This is more complicated than I originally thought.

So this looks like two series in parallel, but now this doesn't look so straightforward.

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Here is the same circuit as a picture, I just drew it as a diagram above.

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This is the way that my christmas tree lights are wired.

I am not sure what kind of circuit this is.

I tried to draw a standard basic parallel circuit in the below pink picture (top) and tried to chop off one end of it and emulate what they tried to do for the christmas lights (bottom). But I don't think it worked.

It's just that the christmas lights circuit doesn't seem like I would expect a parallel circuit to look. Which is why I got confused in the first place. In the picture below, (bottom), this is what I originally thought they had done with the christmas lights.

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I don't understand why they did it differently. Is the way they did it correct or is the way I did it correct? Or is there a better way and we are both wrong?

EDIT: I just realized what I did above in pink I just turned a parallel circuit into a series circuit.

What is the best way to chop off one end so you have a parallel circuit of two series circuits? Is what they did with the christmas lights the correct way to do it?

Update: To make it easier to visualize, I just showed the actual wiring as one length instead of wrapped around:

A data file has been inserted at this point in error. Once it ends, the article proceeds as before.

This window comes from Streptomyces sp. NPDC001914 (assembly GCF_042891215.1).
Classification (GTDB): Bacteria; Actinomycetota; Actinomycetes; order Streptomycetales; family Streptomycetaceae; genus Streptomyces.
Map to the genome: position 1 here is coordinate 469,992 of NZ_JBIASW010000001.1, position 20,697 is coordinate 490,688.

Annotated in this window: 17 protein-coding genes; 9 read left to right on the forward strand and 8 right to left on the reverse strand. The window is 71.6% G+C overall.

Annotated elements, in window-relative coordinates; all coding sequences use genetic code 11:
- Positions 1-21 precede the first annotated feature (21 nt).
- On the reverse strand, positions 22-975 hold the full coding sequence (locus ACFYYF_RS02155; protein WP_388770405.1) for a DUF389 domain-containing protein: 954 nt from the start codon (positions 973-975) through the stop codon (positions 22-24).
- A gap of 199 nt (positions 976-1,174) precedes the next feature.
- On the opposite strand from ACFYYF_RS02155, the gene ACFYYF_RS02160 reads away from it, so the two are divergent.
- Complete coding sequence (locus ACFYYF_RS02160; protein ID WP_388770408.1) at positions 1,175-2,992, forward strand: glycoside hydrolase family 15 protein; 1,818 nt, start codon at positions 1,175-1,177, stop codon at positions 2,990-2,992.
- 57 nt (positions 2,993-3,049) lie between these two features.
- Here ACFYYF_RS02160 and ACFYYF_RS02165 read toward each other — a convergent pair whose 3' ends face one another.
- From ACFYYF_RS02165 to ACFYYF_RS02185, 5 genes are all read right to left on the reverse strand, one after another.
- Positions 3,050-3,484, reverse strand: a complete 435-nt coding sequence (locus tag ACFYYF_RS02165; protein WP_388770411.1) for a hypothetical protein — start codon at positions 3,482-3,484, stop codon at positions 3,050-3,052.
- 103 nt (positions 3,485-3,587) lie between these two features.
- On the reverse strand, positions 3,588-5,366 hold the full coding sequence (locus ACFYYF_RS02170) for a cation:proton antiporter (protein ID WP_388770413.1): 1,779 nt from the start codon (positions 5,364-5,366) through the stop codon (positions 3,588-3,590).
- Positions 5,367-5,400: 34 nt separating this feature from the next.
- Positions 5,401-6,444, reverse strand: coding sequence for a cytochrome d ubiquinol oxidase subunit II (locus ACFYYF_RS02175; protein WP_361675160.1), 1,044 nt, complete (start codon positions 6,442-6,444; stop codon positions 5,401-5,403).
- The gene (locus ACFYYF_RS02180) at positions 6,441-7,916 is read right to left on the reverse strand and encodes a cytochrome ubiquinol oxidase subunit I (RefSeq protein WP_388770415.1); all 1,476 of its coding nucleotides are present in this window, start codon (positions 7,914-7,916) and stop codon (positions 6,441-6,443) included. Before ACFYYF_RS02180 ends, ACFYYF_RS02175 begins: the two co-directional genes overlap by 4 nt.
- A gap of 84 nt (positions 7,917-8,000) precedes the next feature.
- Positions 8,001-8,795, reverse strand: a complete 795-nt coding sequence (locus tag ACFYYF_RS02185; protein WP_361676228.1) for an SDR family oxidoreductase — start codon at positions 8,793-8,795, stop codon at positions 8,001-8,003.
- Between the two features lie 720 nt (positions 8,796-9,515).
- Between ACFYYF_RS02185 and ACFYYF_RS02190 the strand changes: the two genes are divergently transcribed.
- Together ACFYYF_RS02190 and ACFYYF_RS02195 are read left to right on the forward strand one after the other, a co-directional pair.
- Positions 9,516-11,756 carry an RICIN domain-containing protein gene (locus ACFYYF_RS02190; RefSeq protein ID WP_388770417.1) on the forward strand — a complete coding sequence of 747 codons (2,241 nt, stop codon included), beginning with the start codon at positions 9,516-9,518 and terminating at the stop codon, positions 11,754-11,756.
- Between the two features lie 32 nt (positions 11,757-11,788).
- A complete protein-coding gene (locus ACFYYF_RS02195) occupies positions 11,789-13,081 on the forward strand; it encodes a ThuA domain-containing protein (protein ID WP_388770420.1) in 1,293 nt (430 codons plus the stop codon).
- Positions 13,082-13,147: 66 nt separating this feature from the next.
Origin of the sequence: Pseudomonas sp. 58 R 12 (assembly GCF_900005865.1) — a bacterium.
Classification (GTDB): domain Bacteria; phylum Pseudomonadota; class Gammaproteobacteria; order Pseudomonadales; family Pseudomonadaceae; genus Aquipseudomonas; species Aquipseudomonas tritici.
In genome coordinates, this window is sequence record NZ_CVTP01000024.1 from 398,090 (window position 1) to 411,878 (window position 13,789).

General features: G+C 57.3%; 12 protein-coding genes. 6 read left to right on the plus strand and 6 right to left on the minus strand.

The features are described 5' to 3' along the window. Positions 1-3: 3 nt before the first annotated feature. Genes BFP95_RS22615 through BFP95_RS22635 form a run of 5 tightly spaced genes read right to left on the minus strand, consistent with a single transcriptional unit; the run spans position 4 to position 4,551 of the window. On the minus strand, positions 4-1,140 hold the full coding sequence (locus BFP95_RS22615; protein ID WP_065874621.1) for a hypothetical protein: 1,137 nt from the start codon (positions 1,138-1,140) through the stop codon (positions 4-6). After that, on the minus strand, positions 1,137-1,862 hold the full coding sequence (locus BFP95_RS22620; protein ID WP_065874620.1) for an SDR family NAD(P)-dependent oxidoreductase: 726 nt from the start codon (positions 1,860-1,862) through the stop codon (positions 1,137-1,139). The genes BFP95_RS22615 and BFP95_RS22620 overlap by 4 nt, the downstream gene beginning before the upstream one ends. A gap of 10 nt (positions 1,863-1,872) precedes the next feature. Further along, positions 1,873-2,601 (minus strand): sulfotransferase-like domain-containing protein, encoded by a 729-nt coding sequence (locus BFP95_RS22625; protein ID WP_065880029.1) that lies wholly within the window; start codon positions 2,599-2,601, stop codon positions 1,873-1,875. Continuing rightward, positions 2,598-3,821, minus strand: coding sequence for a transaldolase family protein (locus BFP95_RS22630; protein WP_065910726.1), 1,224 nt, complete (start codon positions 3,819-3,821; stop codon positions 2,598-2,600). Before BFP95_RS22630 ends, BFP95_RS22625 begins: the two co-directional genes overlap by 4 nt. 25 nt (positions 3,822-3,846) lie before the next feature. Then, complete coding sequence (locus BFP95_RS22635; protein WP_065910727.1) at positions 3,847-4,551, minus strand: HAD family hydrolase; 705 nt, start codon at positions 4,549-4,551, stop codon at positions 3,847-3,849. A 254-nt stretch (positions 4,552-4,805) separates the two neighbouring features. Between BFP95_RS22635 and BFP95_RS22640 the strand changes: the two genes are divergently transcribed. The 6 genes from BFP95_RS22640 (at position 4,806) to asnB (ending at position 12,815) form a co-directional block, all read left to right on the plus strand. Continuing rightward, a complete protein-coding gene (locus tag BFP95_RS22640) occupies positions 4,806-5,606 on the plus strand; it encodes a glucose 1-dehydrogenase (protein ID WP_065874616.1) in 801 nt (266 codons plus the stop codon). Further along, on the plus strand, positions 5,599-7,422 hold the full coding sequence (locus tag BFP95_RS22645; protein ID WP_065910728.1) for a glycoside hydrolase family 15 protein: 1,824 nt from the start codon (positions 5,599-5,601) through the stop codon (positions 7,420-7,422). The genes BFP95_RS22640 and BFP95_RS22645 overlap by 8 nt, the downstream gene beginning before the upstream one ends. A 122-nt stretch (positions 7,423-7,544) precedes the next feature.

enter image description here

To be honest this looks like a series circuit. I wonder if I had it all wrong and this isn't a parallel circuit at all?


Ok so I finally gave in and unwound a whole new light from start to finish and I discovered that it is wired completely differently. Here is the real schematic.

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Here is the same real diagram drawn wrapped around.

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  • \$\begingroup\$ Your first diagram shows all of the lamps shorted out. None of them will light. I'm not sure what's going on here, but it's not that. \$\endgroup\$ – The Photon Oct 28 '16 at 3:13
  • \$\begingroup\$ Are you 100% sure the two wires entering the same side of the bulb socket are shorted together inside there? \$\endgroup\$ – The Photon Oct 28 '16 at 3:18
  • \$\begingroup\$ For the lamps to light, one end of the series string must connect to the "+" power input, and the other end of thestring must connect to the "-" side of the power input - otherwise, there is no voltage across the lamps, so they won't light. \$\endgroup\$ – Peter Bennett Oct 28 '16 at 3:28
  • \$\begingroup\$ OK! FINALLY! Yes ok I thought I was sure but I finally gave up and UNWOUND A WHOLE NEW STRING. I discovered what it appeared at first was wrong! You are right, actually I will upload the correct diagram now that I unwound the whole thing and now I know for 100% sure! \$\endgroup\$ – hbsrnbnt Oct 28 '16 at 3:38
  • \$\begingroup\$ Ok updated, it was wired completely different than I originally thought. \$\endgroup\$ – hbsrnbnt Oct 28 '16 at 4:03

So what you have in that final update is this:


simulate this circuit – Schematic created using CircuitLab

You have sets of 3 lamps in series. Two of these sets and the power out connector are then in parallel.

This way the next chain of lights gets the full voltage (minus cable losses) and if a bulb goes out only 3 bulbs turn off rather than all of them.


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